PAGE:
A new Human Rights Watch report accuses China law enforcement authorities of dodging new government measures designed to minimize the use of torture and abuse in the police system. Police still routinely use beatings, sleep deprivation, and hanging prisoners by the walls to force confessions, the organization alleges.
The report, titled “Tiger Chairs and Cell Bosses: Police Torture of Criminal Suspects in China,” notes that laws passed in the past decade meant to curb police abuse appear to have led to more secretive behavior to continue the practices while not violating said laws. The report cites prisoners who report being hung by their arms for extended periods of time, shackled to a torture device called a “tiger chair,” and forced to go without sleep or beaten with batons or other police weapons.
“They handcuffed me and then hung the handcuffs on the windows… I was hung like a dog,” one former detainee told the organization of his time behind bars.
In addition to abuse by police, the report notes the rampant use of “cell bosses”: inmates designated by the police to keep their cell blocks controlled. The cell bosses are given free reign to abuse of their fellow inmates, taking the legal responsibility of the abuse out of the hands of the police themselves.
These new methods of torturing prisons, Human Rights Watch writes, are largely responses to reforms by the Chinese government that make it more difficult for police to overtly torture detainees:
These included legislative and regulatory reforms, such as prohibitions against using “cell bosses” to manage other detainees, and practical steps such as videotaping some interrogations. In 2012, when the government revised the Criminal Procedure Law, there were hopes that the strengthened procedural protections, including an “exclusionary rule” prohibiting the use of evidence directly obtained through torture, might improve the treatment of ordinary criminal detainees.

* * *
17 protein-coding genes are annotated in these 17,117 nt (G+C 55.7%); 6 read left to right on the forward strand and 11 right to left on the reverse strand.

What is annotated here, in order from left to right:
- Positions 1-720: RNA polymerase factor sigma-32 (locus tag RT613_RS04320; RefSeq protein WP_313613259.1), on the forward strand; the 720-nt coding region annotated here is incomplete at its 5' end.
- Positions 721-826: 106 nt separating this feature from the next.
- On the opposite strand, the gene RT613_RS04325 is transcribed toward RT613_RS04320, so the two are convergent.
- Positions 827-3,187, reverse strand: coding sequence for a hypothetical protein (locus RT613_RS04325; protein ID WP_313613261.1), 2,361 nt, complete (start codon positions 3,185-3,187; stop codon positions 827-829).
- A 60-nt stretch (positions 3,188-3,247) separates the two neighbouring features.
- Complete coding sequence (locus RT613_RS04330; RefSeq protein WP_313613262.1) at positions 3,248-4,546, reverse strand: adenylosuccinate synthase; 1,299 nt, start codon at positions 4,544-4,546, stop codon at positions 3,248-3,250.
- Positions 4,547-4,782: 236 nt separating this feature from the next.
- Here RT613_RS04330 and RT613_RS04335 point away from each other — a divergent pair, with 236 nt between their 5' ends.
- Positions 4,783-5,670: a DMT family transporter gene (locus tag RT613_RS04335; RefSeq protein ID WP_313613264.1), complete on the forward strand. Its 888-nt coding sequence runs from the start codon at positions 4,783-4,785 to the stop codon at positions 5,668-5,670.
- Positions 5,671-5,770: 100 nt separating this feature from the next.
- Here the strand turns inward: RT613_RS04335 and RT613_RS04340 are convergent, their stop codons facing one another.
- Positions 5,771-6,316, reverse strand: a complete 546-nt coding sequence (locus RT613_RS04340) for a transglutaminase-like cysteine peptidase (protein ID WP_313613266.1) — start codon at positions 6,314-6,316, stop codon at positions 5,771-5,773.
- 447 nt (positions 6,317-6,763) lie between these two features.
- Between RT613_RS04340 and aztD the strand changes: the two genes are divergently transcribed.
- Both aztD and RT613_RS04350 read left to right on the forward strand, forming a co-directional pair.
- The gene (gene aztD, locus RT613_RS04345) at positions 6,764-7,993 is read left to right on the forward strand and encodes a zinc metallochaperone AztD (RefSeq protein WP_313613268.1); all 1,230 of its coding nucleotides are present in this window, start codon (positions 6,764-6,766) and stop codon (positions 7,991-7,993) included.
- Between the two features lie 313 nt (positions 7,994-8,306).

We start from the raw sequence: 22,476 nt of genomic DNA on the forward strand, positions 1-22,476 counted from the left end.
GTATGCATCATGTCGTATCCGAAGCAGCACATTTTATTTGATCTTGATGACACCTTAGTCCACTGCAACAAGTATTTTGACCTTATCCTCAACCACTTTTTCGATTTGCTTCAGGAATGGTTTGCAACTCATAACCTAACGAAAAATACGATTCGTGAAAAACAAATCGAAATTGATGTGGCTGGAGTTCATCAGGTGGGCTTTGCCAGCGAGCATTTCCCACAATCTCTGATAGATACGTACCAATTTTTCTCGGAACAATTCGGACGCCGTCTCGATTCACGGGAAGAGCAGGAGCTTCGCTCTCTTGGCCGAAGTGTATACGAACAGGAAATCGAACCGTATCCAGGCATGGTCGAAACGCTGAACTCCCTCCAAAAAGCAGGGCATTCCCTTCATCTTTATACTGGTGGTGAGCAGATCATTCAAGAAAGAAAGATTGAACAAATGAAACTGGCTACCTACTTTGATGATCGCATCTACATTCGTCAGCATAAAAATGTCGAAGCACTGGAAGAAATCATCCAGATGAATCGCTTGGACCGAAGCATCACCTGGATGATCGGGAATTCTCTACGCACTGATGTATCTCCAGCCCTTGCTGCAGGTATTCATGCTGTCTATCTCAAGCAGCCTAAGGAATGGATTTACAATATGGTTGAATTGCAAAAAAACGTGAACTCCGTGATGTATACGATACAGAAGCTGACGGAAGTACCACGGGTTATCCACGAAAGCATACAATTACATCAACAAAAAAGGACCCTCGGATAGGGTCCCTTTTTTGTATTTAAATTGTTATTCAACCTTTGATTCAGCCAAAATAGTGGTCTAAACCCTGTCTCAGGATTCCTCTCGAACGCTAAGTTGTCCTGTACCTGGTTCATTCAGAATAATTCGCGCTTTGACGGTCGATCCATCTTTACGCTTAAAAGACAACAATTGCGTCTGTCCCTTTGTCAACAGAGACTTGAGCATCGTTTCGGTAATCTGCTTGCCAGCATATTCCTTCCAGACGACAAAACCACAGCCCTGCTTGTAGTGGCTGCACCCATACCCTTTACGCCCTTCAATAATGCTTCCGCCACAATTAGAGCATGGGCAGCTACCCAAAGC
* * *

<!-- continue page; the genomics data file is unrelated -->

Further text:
The use of cameras has prompted police to merely take prisoners out of interrogation rooms to beat and torture them, only returning them to the camera eye for their confessions.
The report cites other human rights abuses, such as the near lack of defense attorneys working for prisoners in the nation (“academic and official sources estimate that 70 to 90 percent of criminal defendants in China have no lawyers”) and use of isolation on prisoners that have not yet been convicted of any crime.
Human Rights Watch notes that its report is based on “hundreds of newly published court verdicts from across the country and interviews with 48 recent detainees, family members, lawyers, and former officials.”
The paper is the first, the Wall Street Journal reports, to use an online database China has created of its legal verdicts. The database was meant to provide more transparency on the part of law enforcement regarding who is being sentenced for which crimes.
Chinese government spokeswoman Hua Chunying told Reuters that laws are in place which “clearly ban” these practices. There is no indication that the Chinese government will address the concerns in the Human Rights Watch paper with any concrete reforms.
China’s prison system has long been considered among the world’s most abusive. A 2014 report found that China executes more people per year than the top five countries with most executions combined (the Islamic State pseudo-government project in Iraq and Syria is not considered a state for these purposes). Claims that the government was considering eliminating its brutal labor camp system in 2013 came and went with little news of improvement in the lives of those imprisoned.
Instead of addressing human rights concerns inside China, the Chinese government has continued to publicize accusations of “human rights abuses” within the United States. In August 2014, Chinese state media outlet Xinhua claimed that America was a nation “racist in every way,” citing the protests against police in Ferguson, Missouri. Earlier in the year, the Chinese government published a long report accusing the United States of various “human rights abuses,” including the Boston Marathon bombing and the fact that Jimmy Kimmel broadcasts a comedy show on American television.